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Area Boy Scouts earn merit badges

  • Merit badge counselor Mark Morefield of Du Quoin, left, teaches a course on Citizenship in the World Saturday.

    Merit badge counselor Mark Morefield of Du Quoin, left, teaches a course on Citizenship in the World Saturday.
    TRAVIS DENEAL PHOTO

  • Logan Grathler, a member of Harrisburg Troop 23B, receives instruction on making his horse walk backward during the Horsemanship merit badge course. See more photos on page 2.

    Logan Grathler, a member of Harrisburg Troop 23B, receives instruction on making his horse walk backward during the Horsemanship merit badge course. See more photos on page 2.
    TRAVIS DENEAL PHOTO

  • Logan Grathler, a member of Harrisburg Boy Scout Troop 23B, rides a horse during the Horsemanship merit badge course.

    Logan Grathler, a member of Harrisburg Boy Scout Troop 23B, rides a horse during the Horsemanship merit badge course.
    TRAVIS DENEAL PHOTO

  • Aja Grathler, a member of Harrisburg Troop 23G, works on a sketch during the Art merit badge course.

    Aja Grathler, a member of Harrisburg Troop 23G, works on a sketch during the Art merit badge course.
    TRAVIS DENEAL PHOTO

  • Sara DeNeal, a merit badge counselor for Art, instructs scouts during her Art merit badge course.

    Sara DeNeal, a merit badge counselor for Art, instructs scouts during her Art merit badge course.
    TRAVIS DENEAL PHOTO

  • Zechariah Underwood, left, and his brother Isaiah Underwood, middle, receive instruction during the First Aid merit badge course.

    Zechariah Underwood, left, and his brother Isaiah Underwood, middle, receive instruction during the First Aid merit badge course.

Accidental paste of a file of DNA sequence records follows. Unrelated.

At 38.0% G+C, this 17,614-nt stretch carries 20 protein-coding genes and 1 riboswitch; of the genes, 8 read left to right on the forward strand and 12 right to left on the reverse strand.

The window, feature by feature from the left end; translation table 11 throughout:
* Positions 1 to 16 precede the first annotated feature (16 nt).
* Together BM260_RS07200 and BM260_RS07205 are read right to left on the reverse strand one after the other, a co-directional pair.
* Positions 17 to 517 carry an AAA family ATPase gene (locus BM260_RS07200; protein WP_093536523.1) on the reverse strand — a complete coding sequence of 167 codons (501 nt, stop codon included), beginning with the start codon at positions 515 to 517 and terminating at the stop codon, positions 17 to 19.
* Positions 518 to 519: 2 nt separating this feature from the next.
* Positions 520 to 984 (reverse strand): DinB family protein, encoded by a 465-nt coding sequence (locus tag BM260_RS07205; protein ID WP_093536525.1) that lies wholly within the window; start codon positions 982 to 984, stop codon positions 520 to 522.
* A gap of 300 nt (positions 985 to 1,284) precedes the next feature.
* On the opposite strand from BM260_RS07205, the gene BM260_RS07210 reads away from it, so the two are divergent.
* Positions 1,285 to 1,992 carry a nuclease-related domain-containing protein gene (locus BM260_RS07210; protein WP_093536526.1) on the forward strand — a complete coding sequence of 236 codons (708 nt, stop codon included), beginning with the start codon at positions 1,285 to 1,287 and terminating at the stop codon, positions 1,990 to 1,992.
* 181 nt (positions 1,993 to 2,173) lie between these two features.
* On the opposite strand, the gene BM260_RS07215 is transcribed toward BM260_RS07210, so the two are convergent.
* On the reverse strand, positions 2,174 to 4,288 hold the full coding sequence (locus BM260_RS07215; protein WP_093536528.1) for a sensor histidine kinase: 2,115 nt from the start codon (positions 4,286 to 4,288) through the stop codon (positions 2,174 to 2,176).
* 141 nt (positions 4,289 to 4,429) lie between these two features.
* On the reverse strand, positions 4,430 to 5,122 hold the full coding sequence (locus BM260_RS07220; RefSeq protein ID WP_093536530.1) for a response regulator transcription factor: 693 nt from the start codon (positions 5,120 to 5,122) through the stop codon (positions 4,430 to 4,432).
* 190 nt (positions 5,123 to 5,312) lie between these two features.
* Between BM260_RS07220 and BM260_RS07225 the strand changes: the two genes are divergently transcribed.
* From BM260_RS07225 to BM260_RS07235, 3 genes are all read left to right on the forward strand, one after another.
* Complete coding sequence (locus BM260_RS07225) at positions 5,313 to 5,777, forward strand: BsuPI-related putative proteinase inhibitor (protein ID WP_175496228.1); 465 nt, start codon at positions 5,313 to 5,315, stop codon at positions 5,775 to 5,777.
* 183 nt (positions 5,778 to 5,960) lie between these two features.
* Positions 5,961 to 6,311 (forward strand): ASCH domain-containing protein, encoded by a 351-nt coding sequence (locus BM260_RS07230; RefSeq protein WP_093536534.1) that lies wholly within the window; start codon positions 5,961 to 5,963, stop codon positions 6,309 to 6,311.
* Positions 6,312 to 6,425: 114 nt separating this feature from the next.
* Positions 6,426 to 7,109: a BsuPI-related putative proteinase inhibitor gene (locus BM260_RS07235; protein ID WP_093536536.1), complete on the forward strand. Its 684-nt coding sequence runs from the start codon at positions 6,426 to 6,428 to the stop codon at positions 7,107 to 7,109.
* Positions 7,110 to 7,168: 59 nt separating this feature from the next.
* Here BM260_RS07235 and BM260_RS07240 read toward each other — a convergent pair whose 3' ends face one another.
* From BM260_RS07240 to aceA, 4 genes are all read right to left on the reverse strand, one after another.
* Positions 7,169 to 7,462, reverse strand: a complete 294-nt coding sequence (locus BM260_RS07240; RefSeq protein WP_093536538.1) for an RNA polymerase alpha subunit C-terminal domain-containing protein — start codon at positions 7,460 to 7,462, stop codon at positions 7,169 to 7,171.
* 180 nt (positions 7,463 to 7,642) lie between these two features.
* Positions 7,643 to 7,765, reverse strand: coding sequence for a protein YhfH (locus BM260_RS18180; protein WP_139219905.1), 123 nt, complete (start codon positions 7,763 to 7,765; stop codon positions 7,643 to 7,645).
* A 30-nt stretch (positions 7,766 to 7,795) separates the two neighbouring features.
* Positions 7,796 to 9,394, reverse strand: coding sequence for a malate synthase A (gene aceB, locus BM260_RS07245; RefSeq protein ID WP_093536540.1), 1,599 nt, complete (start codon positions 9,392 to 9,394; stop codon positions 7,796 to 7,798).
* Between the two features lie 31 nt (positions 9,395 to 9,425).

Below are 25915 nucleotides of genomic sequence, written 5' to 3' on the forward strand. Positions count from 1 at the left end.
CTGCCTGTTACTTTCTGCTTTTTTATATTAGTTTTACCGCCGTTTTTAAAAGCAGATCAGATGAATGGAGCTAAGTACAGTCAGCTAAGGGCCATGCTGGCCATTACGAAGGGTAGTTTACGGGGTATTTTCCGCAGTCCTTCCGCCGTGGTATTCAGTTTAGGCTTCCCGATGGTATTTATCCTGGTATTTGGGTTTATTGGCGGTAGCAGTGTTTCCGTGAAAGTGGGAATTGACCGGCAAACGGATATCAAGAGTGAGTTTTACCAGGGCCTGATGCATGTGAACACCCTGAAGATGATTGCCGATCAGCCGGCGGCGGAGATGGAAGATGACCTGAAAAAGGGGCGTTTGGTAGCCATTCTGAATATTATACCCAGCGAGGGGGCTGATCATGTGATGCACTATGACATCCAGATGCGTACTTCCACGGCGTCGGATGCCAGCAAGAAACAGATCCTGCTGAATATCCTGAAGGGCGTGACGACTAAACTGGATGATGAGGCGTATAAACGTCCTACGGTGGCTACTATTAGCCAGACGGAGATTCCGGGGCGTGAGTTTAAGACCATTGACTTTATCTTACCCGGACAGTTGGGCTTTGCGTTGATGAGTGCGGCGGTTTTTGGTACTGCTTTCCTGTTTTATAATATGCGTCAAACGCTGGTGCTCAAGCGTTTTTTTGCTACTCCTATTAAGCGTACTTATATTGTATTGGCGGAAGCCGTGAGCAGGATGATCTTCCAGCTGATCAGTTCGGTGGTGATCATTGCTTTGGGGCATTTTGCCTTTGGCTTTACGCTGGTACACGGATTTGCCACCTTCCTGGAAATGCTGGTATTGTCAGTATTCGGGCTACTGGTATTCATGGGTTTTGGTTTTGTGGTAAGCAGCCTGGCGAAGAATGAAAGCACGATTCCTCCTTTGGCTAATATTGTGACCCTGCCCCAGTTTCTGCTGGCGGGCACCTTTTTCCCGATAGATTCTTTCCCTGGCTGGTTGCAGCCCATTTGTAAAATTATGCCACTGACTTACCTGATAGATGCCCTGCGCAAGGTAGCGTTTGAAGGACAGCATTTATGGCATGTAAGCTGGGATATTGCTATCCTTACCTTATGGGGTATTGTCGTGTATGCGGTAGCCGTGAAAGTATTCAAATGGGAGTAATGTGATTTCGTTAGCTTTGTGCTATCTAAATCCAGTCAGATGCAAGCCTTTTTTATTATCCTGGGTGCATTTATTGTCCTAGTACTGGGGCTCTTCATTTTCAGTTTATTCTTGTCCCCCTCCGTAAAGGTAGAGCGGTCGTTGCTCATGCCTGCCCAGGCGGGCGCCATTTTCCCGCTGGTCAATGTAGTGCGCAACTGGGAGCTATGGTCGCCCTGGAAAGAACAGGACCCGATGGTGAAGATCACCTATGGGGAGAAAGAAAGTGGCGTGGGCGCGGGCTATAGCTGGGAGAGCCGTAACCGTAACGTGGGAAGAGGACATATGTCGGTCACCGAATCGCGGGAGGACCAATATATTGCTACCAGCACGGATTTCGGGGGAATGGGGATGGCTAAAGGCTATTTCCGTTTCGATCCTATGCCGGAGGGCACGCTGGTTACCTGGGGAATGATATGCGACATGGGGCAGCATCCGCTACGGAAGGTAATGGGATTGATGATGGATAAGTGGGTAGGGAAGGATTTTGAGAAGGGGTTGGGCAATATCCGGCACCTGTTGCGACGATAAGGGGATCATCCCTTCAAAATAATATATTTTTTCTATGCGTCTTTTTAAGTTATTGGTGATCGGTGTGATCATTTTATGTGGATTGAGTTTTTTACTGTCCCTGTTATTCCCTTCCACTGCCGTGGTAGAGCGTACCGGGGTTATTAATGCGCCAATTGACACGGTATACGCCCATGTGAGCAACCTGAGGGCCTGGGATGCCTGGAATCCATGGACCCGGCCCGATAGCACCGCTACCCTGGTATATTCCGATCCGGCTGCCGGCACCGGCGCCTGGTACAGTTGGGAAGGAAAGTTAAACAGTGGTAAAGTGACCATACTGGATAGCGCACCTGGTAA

TRAVIS DENEAL PHOTO

 
By Travis DeNeal tdeneal@dailyregister.com
Posted on 11/10/2020, 11:00 AM

MARION -- Boy Scouts from across the region earned merit badges Saturday at a program that gives scouts a chance to learn about various fields of study and knowledge.

The Egyptian District of the Greater St. Louis Area Council hosted the merit badge university at Community of Faith Church in Marion.

Due to strict COVID-19 safety protocols in place, attendance was limited for available merit badge courses. In a normal year, more than 200 Boy Scouts may attend the program. In addition, those in attendance, including scouts, merit badge counselors and other individuals were required to wear face coverings.

In addition, as an added safety measure, some courses were offered in a virtual format, meaning coursework and discussion could be completed in a home setting with an internet connection and a laptop or mobile device. Most courses also had prerequisites, meaning scouts were required to complete some portions of the study prior to the merit badge university.

Courses offered included horsemanship, fishing, art, first aid and a host of other areas of study.

Scouts wishing to achieve the rank of Eagle Scout, the top rank in the Scouts BSA organization, must earn a minimum of 21 merit badges. Of those, 13 are required areas of knowledge, including first aid, camping and cooking.

According to organizers. scouts attending Saturday's event came from Egyptian, Big Muddy and Kaskaskia districts, and one scout from a Tennessee district also was in attendance. Those scouts earned a combined total of 98 merit badges from the day's courses.